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-   -   ferrite core inductor distortion measurements? (http://www.diyaudio.com/forums/multi-way/196604-ferrite-core-inductor-distortion-measurements.html)

PeteMcK 15th September 2011 01:49 AM

ferrite core inductor distortion measurements?
 
Has anybody come across any actual measurements of distortion in ferrite core inductors? I've come across plenty of assertion, but only one guy who actually measured an iron core inductor:
<meta name="description" content="Klipsch audio systems provide the true audio/video lover a wide variety of high performance loudspeakers and loudspeaker systems for music and home theater entertainment centers, including iPod speakers, multimedia s,

It would be useful to have an idea of the actual magnitude of any hysteresis effects.

mondogenerator 15th September 2011 02:15 AM

interesting thread starter. Ive often wondered what ACTUAL measurement would reveal. Ive previously used ferrite chokes, with the provision that theyre high current types, and high enough that saturation is far less of a concern. Ive guess-timated around 5amp as a minimum.
I too would find measurements to be of interest, and to check my 'saturation safety margin' is adequate. :D

PeteMcK 15th September 2011 02:47 AM

just found this old (short) thread:
http://www.diyaudio.com/forums/multi...ion-tests.html

speaker dave 15th September 2011 03:51 PM

1 Attachment(s)
Pardon me for interjecting without having direct experience, but here is a way for measuring inductor distortion. I think this will give a more direct visual indication than the Klipsch IM plots. I haven't done this but I'm pretty sure it would work.

See attached diagram. You need to drive the inductor with a power amplifier and an LF oscillator. You can test it from 100 Hz down. The lower the frequency the earlier you will see the saturation.

Basically you need to put a resistor in series and then drive the combination hard. You will watch the voltage across the resistor to see inductor current. The voltage across the inductor is essentially the total input if the sense R is small.

You must have an oscilloscpe that floats. i.e. it doesn't ground the amplifier. Connect carefully or you will short the amp.

You must be in XY mode rather than a time/sweep mode.

I'm not sure of what the distorted waveform will look like, but it will develop bumps or flats on opposite sides and this will indicate the distortion. Different cores will develop visible distortion at different levels. Ampere turns determine flux level so number of turns on a given coil will be a factor.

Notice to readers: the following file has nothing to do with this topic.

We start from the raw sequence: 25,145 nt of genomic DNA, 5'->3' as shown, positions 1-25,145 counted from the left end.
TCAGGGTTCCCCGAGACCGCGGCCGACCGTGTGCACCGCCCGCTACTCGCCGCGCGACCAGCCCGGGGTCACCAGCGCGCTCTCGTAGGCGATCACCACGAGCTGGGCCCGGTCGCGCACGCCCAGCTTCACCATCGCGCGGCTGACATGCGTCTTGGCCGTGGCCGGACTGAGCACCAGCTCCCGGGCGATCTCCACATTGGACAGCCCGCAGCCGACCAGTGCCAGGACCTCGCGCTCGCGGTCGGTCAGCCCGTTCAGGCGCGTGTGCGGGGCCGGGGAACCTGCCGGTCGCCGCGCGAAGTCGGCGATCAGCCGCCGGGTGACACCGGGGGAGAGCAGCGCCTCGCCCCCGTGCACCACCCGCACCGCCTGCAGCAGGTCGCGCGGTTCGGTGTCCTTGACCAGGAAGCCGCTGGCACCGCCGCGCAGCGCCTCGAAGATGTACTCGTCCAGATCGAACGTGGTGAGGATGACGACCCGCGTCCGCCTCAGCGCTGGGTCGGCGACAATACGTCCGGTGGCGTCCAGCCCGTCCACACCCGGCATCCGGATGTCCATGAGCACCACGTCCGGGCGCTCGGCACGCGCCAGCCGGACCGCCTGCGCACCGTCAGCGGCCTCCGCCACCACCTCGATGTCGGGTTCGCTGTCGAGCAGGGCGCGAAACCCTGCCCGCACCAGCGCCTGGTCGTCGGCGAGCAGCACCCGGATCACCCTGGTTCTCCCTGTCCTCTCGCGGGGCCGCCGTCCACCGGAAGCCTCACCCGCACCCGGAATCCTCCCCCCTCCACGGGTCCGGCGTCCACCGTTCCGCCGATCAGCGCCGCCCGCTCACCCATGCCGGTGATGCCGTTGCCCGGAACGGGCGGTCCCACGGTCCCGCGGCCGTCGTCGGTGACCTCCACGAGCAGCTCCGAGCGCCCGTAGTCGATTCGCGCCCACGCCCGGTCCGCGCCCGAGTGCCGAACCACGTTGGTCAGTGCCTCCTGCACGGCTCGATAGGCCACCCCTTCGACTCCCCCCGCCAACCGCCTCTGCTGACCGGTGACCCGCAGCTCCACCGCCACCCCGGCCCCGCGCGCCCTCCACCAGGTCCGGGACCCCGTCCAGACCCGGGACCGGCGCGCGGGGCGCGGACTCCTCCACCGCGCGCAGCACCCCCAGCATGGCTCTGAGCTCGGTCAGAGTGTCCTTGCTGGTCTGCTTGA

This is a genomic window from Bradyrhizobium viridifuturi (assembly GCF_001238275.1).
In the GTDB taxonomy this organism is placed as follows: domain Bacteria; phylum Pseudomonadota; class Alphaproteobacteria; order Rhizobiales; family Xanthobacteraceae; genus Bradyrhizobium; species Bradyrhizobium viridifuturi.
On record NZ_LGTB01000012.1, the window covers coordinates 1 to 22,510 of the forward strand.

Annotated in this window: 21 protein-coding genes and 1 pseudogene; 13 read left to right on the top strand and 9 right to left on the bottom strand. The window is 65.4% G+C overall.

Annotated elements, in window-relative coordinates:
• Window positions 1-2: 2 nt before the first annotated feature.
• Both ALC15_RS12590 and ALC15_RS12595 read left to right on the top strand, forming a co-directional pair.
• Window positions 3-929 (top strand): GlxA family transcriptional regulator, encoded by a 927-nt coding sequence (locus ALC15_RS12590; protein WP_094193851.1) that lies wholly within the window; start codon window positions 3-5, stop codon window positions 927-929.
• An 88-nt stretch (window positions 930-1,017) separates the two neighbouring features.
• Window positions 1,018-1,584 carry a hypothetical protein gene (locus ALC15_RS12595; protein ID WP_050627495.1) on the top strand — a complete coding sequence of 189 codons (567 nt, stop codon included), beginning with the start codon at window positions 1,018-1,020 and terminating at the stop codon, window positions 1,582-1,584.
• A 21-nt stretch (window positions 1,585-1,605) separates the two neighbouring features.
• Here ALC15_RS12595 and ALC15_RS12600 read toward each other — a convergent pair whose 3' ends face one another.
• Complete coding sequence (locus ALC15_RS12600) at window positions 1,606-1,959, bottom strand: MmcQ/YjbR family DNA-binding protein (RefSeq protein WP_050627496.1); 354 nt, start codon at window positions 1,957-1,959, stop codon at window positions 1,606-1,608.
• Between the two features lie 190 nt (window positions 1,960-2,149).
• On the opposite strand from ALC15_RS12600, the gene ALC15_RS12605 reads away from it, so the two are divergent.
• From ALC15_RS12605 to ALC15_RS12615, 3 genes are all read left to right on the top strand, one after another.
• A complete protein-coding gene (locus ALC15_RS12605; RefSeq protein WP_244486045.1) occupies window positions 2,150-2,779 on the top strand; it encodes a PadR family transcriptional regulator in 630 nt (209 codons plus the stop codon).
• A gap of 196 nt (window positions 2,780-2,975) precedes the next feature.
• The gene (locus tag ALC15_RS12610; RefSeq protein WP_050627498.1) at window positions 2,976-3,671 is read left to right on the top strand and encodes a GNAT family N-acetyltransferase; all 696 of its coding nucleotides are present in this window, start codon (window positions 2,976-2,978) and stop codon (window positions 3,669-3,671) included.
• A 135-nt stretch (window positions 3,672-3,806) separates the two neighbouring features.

Can someone try this?

David S.

simon7000 15th September 2011 04:00 PM

Well I once used "200 Watt" inductors in a batch of loudspeakers. Once installed and at full power they caused the amplifiers to clip early and sounded absolutely awful. I replaced them with the copper foil coil types. They worked just fine.

jcx 15th September 2011 04:02 PM

you can make sensitive measurement with the parts the other way around - gnd the inductor and measure the V across it - its already gnd referenced

Lissagous plot is often used for visualizing reactive part nonlinearity

with protection you can use a soundcard to see distortion at much lower levels than a 'scope

mondogenerator 15th September 2011 05:38 PM

Good points there Dave!

I wouldve thought with the right equipment the test would be relatively simple, and your test method seems simple enough.

(I should have thought about the ampere turns, since im testing motors/generators all night.....:rolleyes:

speaker dave 15th September 2011 05:52 PM

Quote:

Originally Posted by jcx (Post 2711093)

Lissagous plot is often used for visualizing reactive part nonlinearity

I would have said lazyjouse but I didn't know how to spell it.:D

You can interchange the two parts but you still need to ground the point between them. If the scope is floating then it doesn't matter.

David

gedlee 15th September 2011 06:28 PM

I did see a comprehensive study once, but I don't remember where. My take away was that yes they are nonlinear, but only lower orders at very high power levels. By that time the SPL level is high enough that the ears masking would make these nonlinearities benign.

I no longer ever consider nonlinear artifacts that occur only at high power levels. Its the ones that occur at higher orders and low power levels that are the most audible. Basically, if the nonlinearity is audible at high power levels then you simply are not using high enough power capable devices. Fix that problem and the issue goes away.

Why can't you just look at the voltage or current waveform (depends on the setup) with a spectrum analyzer and note the harmonics? Thats certaily hos I would do it.

simon7000 15th September 2011 06:31 PM

Quote:

Originally Posted by gedlee (Post 2711290)
I did see a comprehensive study once, but I don't remember where. My take away was that yes they are nonlinear, but only lower orders at very high power levels. By that time the SPL level is high enough that the ears masking would make these nonlinearities benign.

I no longer ever consider nonlinear artifacts that occur only at high power levels. Its the ones that occur at higher orders and low power levels that are the most audible. Basically, if the nonlinearity is audible at high power levels then you simply are not using high enough power capable devices. Fix that problem and the issue goes away.

Why can't you just look at the voltage or current waveform (depends on the setup) with a spectrum analyzer and note the harmonics? Thats certaily hos I would do it.

Actually the best results are when you drive with a current source and look at the spectra. Power handling is quite frequency dependent. So you usually need a power amplifier and high value resistor or feedback to make a current source.


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